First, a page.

International Brexit Discussion v9: Boris Johnson's Deal Passed First Vote, Fast-Track Time Table Rejected

Discussion in 'The War Room' started by Arkain2K, Jul 23, 2019.

  1. Arkain2K

    Arkain2K Si vis pacem, para bellum

    Joined:
    Dec 6, 2010
    Messages:
    26,872
    Likes Received:
    18,046
    Opposite Op/Ed:



     
  2. Arkain2K

    Arkain2K Si vis pacem, para bellum

    Joined:
    Dec 6, 2010
    Messages:
    26,872
    Likes Received:
    18,046
  3. ShadowRun

    ShadowRun error Platinum Member

    Joined:
    May 27, 2009
    Messages:
    9,796
    Likes Received:
    6,437
  4. JDragon

    JDragon DOX News Anchor Platinum Member

    Joined:
    Nov 28, 2010
    Messages:
    13,684
    Likes Received:
    16,839
    Location:
    Germany
    This one hurts to read


    Revealed: the EU's point-by-point rejection of Johnson's Brexit plan
    Exclusive: Leaked papers obtained by the Guardian show extent of fundamental objections Brussels has raised

    The disclosure follows the prime minister’s claim on Monday that he had not yet heard the EU’s thoughts on the legal text tabled by Downing Street, under which a customs border would be reimposed on the island of Ireland.

    Under the draft text, which the UK has not published in full, Northern Ireland would stay in the EU’s single market for goods and electricity if Stormont consents, giving the DUP a veto before the arrangement comes into force and then every four years.

    The confidential report chronicling the latest negotiations reveals:

    • The British have been warned that the proposed Stormont veto provides the DUP with an opportunity to block the all-Ireland regulatory zone from ever materialising.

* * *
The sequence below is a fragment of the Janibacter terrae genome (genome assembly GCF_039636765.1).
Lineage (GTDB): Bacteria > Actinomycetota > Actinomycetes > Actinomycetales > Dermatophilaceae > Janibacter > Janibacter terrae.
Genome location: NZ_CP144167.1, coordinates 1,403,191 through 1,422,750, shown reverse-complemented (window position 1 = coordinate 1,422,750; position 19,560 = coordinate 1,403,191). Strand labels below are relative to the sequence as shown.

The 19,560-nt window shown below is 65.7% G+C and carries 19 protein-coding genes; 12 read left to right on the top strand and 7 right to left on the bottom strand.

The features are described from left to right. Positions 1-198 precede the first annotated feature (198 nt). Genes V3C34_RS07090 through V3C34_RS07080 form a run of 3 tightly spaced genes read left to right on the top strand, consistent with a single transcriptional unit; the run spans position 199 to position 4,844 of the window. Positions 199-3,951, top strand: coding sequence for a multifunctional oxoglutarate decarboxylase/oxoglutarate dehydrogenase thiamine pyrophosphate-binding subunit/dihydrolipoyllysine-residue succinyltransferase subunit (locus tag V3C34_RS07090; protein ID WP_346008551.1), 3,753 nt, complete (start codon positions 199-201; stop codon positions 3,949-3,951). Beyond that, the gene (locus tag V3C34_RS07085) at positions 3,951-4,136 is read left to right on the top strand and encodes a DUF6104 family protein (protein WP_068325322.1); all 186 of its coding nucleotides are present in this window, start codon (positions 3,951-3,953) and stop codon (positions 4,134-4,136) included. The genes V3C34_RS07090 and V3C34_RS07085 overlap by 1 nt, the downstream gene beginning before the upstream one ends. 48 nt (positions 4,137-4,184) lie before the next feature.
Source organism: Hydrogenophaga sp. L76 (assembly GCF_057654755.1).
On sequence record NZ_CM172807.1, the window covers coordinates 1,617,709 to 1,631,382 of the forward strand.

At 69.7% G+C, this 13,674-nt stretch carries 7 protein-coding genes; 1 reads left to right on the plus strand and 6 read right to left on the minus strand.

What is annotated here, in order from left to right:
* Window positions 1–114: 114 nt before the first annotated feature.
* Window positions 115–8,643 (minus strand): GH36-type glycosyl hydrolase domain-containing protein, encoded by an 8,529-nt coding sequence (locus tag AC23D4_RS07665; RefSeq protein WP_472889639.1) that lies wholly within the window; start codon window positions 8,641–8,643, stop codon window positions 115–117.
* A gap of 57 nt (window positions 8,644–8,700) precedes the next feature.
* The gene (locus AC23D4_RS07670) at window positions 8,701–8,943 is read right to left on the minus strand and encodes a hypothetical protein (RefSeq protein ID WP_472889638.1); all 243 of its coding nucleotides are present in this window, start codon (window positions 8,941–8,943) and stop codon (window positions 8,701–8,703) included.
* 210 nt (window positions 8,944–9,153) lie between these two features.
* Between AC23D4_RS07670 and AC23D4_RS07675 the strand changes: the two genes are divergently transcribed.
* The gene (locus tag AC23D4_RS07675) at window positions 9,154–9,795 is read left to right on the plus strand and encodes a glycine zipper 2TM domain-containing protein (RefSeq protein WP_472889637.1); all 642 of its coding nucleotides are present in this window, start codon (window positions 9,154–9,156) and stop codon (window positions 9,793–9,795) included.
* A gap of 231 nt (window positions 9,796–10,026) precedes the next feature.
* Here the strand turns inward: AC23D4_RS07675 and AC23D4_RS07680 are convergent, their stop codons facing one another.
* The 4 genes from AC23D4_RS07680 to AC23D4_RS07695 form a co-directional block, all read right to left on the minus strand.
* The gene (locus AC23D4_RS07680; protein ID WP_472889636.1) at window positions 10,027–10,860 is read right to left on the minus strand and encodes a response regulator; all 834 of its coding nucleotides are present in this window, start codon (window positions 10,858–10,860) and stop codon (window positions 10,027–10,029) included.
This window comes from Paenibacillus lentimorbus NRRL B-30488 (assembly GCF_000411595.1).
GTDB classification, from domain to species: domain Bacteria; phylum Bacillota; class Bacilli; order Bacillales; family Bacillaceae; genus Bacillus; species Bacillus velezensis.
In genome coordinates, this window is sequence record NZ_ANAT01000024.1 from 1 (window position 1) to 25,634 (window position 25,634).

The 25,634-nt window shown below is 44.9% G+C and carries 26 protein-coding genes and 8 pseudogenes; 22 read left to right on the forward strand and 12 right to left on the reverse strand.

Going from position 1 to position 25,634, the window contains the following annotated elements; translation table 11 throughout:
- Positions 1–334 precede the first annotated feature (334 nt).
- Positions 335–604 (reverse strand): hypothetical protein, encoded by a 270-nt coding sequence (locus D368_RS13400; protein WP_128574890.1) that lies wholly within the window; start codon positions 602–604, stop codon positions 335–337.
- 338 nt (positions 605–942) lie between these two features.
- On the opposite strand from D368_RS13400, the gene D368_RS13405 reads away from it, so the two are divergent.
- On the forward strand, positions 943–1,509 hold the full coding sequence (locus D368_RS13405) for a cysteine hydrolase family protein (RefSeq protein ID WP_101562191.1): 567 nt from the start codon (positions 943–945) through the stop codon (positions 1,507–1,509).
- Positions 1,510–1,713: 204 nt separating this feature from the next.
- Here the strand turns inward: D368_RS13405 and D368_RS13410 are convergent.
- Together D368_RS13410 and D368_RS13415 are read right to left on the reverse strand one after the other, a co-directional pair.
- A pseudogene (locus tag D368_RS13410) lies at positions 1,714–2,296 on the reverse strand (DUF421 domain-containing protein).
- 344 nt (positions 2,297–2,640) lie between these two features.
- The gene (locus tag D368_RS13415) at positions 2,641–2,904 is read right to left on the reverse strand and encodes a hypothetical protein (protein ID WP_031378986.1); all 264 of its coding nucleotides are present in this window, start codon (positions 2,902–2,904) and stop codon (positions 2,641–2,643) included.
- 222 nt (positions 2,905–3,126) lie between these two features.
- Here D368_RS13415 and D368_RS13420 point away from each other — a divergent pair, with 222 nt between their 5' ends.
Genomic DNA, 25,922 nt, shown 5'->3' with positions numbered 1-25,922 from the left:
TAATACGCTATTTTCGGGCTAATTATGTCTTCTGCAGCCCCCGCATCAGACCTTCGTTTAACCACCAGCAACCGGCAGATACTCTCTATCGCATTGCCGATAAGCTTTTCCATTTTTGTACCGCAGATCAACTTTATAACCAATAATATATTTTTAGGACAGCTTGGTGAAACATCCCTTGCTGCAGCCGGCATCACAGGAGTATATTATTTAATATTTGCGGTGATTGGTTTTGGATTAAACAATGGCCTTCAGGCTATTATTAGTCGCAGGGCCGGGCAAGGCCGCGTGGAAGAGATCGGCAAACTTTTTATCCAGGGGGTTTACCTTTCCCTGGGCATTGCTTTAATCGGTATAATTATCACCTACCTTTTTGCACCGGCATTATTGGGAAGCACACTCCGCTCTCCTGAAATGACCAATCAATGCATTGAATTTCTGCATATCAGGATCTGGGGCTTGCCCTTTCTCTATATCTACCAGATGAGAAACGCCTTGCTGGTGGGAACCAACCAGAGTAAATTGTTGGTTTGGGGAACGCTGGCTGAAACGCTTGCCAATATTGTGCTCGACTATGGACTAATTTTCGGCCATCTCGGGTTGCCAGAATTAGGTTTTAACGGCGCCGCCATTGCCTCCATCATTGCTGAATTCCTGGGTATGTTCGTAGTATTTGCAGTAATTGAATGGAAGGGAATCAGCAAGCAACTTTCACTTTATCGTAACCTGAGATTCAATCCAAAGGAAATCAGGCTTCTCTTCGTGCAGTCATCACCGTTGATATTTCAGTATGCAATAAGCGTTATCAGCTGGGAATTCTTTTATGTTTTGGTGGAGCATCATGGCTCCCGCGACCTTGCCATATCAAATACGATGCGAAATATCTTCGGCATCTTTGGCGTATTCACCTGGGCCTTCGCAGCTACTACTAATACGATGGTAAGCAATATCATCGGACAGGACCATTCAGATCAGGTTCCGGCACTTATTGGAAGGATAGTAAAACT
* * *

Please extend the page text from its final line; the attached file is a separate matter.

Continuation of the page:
• The proposals for a customs border were said to risk a major disruption of the all-Ireland economy. EU negotiators have pointed out that it has been rejected by groups representing Northern Irish business.
    • The UK is seeking a fallback of no controls, checks and border infrastructure, even if the DUP vetoes Northern Ireland’s alignment with the single market. The bloc’s internal market would be left wide open for abuse, the European commission has said in its rejection of the proposal.
    • The UK’s proposal leaves it up to a joint EU-UK committee to work out how to avoid customs checks and infrastructure near the Irish border once there are two customs territories and sets of rules on the island of Ireland, without offering a plan B if no such solution is agreed.
    • The UK has called for reform of the common transit convention so as to avoid the need for new infrastructure in the shape of transit offices on either side of the border for the scanning of goods that have passed through multiple territories. Brussels has refused as it would lead other non-EU countries to seek similar exemptions, endangering the internal market.
    • The text affords what is seen as an unacceptable wholesale exemption for small and medium-sized businesses from customs duties and processes, but it fails to provide details on how to then combat smuggling.
    • On VAT, the British negotiators were told that the proposals fail to offer any solutions as to how to avoid payments and checks at the border.